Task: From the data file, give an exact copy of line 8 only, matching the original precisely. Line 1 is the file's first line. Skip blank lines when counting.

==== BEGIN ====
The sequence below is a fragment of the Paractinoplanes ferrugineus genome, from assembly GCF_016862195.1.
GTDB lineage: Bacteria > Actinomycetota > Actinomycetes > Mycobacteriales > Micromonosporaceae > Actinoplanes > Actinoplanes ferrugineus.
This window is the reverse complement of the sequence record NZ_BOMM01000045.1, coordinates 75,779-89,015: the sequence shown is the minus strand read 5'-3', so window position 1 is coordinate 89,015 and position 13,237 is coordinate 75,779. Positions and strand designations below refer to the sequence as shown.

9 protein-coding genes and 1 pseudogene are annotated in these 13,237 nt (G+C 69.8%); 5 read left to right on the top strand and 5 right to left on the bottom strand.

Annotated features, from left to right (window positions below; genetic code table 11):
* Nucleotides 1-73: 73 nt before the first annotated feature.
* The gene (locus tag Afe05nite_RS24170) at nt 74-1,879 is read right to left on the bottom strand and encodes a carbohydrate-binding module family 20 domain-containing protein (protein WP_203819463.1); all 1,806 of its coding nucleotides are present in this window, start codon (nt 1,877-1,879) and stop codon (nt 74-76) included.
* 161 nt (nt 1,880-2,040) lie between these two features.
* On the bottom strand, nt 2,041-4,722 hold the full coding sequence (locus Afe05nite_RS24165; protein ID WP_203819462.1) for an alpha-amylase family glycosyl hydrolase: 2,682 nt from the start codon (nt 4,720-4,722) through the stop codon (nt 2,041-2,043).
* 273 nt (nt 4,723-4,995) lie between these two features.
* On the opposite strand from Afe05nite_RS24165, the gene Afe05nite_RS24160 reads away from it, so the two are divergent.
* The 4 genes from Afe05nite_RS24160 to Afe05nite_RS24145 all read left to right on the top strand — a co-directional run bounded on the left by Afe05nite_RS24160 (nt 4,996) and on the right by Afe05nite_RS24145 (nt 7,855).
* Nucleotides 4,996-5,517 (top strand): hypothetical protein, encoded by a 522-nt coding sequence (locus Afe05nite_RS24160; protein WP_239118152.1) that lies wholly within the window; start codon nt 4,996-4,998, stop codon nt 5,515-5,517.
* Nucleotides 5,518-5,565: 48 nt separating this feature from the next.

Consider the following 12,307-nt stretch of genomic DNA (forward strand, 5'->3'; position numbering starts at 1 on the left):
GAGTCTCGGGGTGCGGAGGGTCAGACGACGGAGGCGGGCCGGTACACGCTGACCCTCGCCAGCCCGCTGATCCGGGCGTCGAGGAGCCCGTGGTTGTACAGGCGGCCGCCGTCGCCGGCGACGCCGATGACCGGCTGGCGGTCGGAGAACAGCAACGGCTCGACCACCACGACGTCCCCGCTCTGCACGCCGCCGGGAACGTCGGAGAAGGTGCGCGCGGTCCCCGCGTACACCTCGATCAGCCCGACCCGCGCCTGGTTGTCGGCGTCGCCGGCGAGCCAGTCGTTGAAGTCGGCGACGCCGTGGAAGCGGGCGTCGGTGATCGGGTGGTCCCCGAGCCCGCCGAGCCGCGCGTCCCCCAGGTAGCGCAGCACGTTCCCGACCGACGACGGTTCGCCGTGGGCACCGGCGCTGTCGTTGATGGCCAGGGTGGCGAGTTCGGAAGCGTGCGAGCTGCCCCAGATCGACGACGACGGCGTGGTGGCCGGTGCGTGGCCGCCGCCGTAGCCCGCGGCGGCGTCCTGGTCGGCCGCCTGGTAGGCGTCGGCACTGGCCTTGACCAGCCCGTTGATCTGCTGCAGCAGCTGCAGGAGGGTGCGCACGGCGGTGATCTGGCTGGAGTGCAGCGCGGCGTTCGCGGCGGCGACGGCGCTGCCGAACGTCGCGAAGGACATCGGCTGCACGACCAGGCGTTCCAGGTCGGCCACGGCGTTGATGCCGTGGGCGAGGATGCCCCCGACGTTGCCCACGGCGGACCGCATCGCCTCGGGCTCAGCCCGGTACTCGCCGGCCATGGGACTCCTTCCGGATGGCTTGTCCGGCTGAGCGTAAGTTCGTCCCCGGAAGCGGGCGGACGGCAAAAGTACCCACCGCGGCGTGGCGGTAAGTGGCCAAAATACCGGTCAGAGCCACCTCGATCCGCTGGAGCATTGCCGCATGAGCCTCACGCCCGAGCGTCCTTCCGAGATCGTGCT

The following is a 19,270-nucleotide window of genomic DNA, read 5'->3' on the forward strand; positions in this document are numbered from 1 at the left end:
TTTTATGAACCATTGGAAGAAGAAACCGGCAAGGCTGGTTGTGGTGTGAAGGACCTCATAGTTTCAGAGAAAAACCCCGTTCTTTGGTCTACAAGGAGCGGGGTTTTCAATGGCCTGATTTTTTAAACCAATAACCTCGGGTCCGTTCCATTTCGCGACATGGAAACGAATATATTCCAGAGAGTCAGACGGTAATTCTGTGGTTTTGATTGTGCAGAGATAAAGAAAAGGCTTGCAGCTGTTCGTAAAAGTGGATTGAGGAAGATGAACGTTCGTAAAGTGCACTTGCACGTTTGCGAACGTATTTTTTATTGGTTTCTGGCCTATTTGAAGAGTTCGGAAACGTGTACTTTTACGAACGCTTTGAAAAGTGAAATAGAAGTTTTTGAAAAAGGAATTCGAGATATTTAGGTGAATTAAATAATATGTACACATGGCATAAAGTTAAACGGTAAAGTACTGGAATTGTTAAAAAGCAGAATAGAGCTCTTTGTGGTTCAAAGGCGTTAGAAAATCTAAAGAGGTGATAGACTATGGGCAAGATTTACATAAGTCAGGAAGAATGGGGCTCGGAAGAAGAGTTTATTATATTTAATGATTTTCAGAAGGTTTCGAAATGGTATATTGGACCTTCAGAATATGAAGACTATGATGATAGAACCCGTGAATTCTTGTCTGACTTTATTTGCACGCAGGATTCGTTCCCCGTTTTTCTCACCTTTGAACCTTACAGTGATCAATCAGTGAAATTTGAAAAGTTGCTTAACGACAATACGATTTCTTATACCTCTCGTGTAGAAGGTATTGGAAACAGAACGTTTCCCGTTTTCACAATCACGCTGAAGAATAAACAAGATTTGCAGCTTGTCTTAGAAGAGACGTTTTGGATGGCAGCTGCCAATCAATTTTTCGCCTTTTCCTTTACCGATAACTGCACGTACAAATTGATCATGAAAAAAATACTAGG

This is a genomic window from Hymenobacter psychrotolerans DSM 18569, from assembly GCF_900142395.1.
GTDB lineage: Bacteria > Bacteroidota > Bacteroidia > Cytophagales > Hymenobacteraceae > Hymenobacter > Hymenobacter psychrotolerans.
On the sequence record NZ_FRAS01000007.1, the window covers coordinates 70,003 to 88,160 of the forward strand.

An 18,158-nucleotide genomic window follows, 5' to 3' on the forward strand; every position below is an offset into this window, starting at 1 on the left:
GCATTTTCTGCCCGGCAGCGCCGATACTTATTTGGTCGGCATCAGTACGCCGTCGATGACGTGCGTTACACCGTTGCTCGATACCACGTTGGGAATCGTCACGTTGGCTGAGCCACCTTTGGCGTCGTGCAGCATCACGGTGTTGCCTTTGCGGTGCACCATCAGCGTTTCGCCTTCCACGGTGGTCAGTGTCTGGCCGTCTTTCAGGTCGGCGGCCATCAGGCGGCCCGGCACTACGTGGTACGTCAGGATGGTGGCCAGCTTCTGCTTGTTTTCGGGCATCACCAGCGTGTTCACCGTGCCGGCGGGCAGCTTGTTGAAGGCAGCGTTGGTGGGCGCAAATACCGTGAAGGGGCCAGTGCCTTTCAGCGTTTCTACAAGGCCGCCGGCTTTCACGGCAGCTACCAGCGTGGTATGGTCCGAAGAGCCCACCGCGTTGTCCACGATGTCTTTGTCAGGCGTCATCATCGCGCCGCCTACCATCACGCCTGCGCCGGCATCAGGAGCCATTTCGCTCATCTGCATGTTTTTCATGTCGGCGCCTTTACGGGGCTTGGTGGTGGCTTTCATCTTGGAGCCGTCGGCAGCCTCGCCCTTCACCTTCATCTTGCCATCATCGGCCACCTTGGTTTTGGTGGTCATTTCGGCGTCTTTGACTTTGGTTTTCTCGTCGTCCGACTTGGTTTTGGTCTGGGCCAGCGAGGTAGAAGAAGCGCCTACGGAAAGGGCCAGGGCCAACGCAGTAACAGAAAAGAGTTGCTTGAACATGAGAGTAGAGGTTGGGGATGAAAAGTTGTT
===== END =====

* 161 nt (nt 1,880-2,040) lie between these two features.